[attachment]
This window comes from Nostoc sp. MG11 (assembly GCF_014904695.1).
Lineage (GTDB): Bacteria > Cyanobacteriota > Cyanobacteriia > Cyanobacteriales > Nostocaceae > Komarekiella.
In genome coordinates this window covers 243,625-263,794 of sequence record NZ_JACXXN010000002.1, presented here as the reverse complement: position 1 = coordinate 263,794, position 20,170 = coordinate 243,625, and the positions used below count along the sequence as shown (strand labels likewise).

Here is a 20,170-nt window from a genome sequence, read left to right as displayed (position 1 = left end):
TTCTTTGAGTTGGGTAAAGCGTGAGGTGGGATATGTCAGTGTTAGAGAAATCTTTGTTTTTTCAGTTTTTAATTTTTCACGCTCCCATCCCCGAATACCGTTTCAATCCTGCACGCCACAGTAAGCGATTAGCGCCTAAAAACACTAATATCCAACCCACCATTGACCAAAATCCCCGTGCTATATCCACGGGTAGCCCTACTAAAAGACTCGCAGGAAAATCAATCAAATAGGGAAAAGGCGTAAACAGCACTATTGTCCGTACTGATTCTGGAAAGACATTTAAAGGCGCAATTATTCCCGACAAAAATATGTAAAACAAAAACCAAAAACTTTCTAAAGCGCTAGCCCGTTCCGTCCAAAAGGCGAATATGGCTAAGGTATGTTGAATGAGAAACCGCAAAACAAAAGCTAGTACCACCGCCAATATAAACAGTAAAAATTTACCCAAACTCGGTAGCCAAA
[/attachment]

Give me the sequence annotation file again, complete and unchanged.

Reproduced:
This window comes from Nostoc sp. MG11 (assembly GCF_014904695.1).
Lineage (GTDB): Bacteria > Cyanobacteriota > Cyanobacteriia > Cyanobacteriales > Nostocaceae > Komarekiella.
In genome coordinates this window covers 243,625-263,794 of sequence record NZ_JACXXN010000002.1, presented here as the reverse complement: position 1 = coordinate 263,794, position 20,170 = coordinate 243,625, and the positions used below count along the sequence as shown (strand labels likewise).

Here is a 20,170-nt window from a genome sequence, read left to right as displayed (position 1 = left end):
TTCTTTGAGTTGGGTAAAGCGTGAGGTGGGATATGTCAGTGTTAGAGAAATCTTTGTTTTTTCAGTTTTTAATTTTTCACGCTCCCATCCCCGAATACCGTTTCAATCCTGCACGCCACAGTAAGCGATTAGCGCCTAAAAACACTAATATCCAACCCACCATTGACCAAAATCCCCGTGCTATATCCACGGGTAGCCCTACTAAAAGACTCGCAGGAAAATCAATCAAATAGGGAAAAGGCGTAAACAGCACTATTGTCCGTACTGATTCTGGAAAGACATTTAAAGGCGCAATTATTCCCGACAAAAATATGTAAAACAAAAACCAAAAACTTTCTAAAGCGCTAGCCCGTTCCGTCCAAAAGGCGAATATGGCTAAGGTATGTTGAATGAGAAACCGCAAAACAAAAGCTAGTACCACCGCCAATATAAACAGTAAAAATTTACCCAAACTCGGTAGCCAAA